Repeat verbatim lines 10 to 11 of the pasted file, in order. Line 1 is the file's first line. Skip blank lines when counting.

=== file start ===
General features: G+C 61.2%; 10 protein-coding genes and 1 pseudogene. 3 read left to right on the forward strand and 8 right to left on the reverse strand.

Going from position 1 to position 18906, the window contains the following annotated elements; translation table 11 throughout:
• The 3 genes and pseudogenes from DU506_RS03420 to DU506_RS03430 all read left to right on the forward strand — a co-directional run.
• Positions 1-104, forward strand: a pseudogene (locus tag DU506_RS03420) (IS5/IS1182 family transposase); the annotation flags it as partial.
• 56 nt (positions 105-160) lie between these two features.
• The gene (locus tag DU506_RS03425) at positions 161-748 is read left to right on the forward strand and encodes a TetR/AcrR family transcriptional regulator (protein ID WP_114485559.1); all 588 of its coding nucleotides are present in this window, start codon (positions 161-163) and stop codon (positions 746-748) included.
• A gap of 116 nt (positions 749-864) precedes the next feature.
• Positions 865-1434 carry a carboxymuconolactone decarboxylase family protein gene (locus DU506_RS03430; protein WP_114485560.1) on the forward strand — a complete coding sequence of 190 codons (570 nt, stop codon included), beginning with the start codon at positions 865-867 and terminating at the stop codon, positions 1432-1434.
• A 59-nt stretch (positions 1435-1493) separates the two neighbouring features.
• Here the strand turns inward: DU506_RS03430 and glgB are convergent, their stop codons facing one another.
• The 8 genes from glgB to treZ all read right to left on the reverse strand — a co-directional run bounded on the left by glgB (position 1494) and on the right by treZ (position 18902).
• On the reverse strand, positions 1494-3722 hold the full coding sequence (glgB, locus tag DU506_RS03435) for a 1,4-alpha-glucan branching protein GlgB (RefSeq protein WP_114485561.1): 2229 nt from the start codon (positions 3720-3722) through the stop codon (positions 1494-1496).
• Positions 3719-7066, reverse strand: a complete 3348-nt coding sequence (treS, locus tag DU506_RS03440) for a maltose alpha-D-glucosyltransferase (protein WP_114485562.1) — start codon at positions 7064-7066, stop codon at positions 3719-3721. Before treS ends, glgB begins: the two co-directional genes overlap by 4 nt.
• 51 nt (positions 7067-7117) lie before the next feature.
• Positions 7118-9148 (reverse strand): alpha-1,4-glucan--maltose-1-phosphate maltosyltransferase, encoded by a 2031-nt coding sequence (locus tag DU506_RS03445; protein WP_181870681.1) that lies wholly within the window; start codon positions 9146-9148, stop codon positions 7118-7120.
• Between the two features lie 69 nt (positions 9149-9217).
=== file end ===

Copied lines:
• Here the strand turns inward: DU506_RS03430 and glgB are convergent, their stop codons facing one another.
• The 8 genes from glgB to treZ all read right to left on the reverse strand — a co-directional run bounded on the left by glgB (position 1494) and on the right by treZ (position 18902).